Photo Information

Marines with Marine Wing Support Squadron (MWSS) 373 prepare to refuel a UH-1Y Huey at an field aircraft refuel point (FARP) during Integrated Training Exercise (ITX) 3-17 on Marine Corps Air Ground Combat Center Twentynine Palms, Calif., May 17. ITX is a combined-arms training exercise enabling Marines across 3rd Marine Aircraft Wing to operate as an aviation combat element integrated with ground and logistics combat elements as a Marine air-ground task force. More than 650 Marines and 27 aircraft with 3rd MAW are supporting ITX 3-17. (U.S. Marine Corps photo by Sgt. David Bickel/Released)

Photo by Sgt. David Bickel

ITX 3-17: Integration across the MAGTF

14 Jun 2017 | Sgt. David Bickel 3rd Marine Aircraft Wing

3rd Marine Aircraft Wing participated in Integrated Training Exercise (ITX) 3-17, a Marine air-ground task force (MAGTF) training evolution, at Marine Corps Air Ground Combat Center Twentynine Palms, California, from April 26 through June 3, 2017.

“The main focus of ITX 3-17 is to train as a [special purpose] MAGTF to prepare for possible combat deployments,” said Lt. Col. David Joseforsky, the Marine Air Control Group (MACG) 38 operations officer. “This exercise allows us to test our ability to integrate the command element, ground combat element (GCE), aviation combat element (ACE), and logistics combat element. MACG-38's main focus is supporting the ACE Commander with aviation command and control, and to provide the integration between the GCE and ACE.”

During ITX 3-17, 3rd MAW not only provided support to ground units, but also focused on training geared toward the ACE.

“The wing’s involvement in ITX 3-17 is much heavier than previous iterations,” said Lt. Col. James Cooper, the Marine Aircraft Group (MAG) 11 operations officer, “In addition to basing all MAG-11 units, including tactical aircraft at the strategic expeditionary landing field (SELF), we have brought up a large ACE staff to help coordinate and integrate the squadrons with other elements of the MAGTF.”

This ITX iteration included a variety of training ranging from field aircraft refuel point (FARP) simulations to tactical recovery of aircraft and personnel (TRAP) exercises. With a greater MAW involvement during ITX 3-17, it was essential that flying squadrons, as well as support squadrons, had ample time to train in various areas.

“We have motor transport Marines participating in ITX along with combat engineers and aircraft refueling specialists,” said Sgt. Pedro Henriquez, a motor transport operator with Marine Wing Support Squadron (MWSS) 373. “When we are forward deployed, we can fill various billets outside our [military occupational specialty]. This opportunity prepares Marines for real-world scenarios that they wouldn’t be ready for without this training.”
Throughout this training, 3rd MAW worked with the 3rd Marine Regiment providing transportation, air support, and casualty evacuation capabilities vital in forward-deployed scenarios.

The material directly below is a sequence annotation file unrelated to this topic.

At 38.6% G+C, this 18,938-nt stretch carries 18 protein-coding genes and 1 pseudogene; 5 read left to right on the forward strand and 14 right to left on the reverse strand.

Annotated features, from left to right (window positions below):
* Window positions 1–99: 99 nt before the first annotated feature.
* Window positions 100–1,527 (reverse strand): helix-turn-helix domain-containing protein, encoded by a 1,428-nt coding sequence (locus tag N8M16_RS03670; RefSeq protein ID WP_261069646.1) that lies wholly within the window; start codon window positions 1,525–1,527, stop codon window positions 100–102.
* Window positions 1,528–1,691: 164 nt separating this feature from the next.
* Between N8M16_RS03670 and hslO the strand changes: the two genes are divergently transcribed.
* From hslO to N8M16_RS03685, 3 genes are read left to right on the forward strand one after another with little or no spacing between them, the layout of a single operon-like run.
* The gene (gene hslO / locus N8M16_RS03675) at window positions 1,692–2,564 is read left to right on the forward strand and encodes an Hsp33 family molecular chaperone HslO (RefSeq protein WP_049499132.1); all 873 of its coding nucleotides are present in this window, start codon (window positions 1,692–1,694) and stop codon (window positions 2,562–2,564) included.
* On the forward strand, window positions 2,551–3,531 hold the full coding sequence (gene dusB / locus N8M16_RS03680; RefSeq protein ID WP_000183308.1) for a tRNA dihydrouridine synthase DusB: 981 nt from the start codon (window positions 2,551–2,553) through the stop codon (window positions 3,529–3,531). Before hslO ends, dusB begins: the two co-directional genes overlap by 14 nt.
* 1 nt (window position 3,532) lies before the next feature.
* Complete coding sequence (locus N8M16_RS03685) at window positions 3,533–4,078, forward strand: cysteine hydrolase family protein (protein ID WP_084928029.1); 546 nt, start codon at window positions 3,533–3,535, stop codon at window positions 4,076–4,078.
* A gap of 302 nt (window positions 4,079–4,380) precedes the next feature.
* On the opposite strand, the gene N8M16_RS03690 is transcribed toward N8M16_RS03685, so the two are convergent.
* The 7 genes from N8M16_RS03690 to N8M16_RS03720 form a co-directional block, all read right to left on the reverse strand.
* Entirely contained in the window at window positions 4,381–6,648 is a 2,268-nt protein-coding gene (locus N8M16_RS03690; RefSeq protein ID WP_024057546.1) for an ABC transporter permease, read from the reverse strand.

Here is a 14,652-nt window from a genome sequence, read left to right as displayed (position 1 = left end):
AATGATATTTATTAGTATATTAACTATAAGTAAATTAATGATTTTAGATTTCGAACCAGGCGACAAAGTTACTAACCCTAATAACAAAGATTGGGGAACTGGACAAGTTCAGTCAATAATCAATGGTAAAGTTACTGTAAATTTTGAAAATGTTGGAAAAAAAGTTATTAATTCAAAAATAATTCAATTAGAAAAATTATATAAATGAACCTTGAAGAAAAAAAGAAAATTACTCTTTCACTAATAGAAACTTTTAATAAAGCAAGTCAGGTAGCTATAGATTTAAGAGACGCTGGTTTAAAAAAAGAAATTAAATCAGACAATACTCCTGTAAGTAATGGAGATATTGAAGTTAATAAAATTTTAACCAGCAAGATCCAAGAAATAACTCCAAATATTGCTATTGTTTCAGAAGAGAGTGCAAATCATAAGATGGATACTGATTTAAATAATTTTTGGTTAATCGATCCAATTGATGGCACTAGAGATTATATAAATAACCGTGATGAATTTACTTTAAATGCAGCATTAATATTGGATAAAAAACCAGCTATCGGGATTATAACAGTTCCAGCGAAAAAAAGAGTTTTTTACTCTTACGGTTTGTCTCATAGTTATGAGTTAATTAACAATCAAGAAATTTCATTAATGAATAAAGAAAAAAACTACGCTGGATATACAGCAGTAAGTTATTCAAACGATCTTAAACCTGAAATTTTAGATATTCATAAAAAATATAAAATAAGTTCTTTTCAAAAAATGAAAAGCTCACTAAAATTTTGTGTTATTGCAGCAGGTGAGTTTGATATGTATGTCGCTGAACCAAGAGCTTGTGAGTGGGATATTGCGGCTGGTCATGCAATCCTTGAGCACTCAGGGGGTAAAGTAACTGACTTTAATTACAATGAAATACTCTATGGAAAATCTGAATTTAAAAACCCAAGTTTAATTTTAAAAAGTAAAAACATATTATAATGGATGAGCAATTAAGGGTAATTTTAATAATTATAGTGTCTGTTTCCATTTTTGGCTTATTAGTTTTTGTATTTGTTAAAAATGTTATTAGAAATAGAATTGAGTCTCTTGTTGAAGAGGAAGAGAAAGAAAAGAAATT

“Coming from an infantry Marine’s perspective, the primary focus of the Marine Corps is the rifle squad,” said 2nd Lt. Tyler Cerrato, a prior infantry machine gunner and the MWSS-373 Security Element Commander for ITX 3-17. “The catch is that without the abilities of aircraft providing support and giving infantry units the ability to insert into combat zones, we would be greatly hamstringed, forcing us to take more casualties and utilize a more difficult attack approach.”

“The value of a training event like ITX lies in the unique ability for our squadron to directly work with and for an infantry battalion, in conditions that simulate combat,” said Capt. Charles Kuhnmuench, a UH-1 Huey pilot with Marine Light Attack Helicopter Squadron (HMLA) 469. “The operational tempo that we experience here is unlike what we experience in garrison, and comes as close to combat as we can realistically make it.”
The nature of training provided throughout ITX 3-17 gave both the GCE and the ACE simulated experiences that translate directly to integrated MAGTF operations on the front lines.

“ITX 3-17 has a goal to increase the combat capability of the MAGTF,” mentioned Cooper. “MAG-11 and ultimately 3rd MAW's focus is not only increasing deployment readiness, but also capturing lessons learned and providing all invested a constructive debrief on how to make future iterations of ITX a more effective and efficient tool for training the ACE. This allows us to be a lethal element to the MAGTF.”

Throughout ITX, squadrons within the ACE as well as units from the GCE worked together to build a greater MAGTF, giving Marines from both elements a sense of security when working with one another.

“It’s really great to sit at a table and directly show a regimental commander what you can bring to the fight,” said Maj. Mike Walsh, a pilot training officer with Marine Fighter Attack Squadron (VMFA) 314. “ITX allows both the ACE and the GCE to better understand the capabilities each element possesses as well as practice MAGTF integration which will directly affect future deployments.”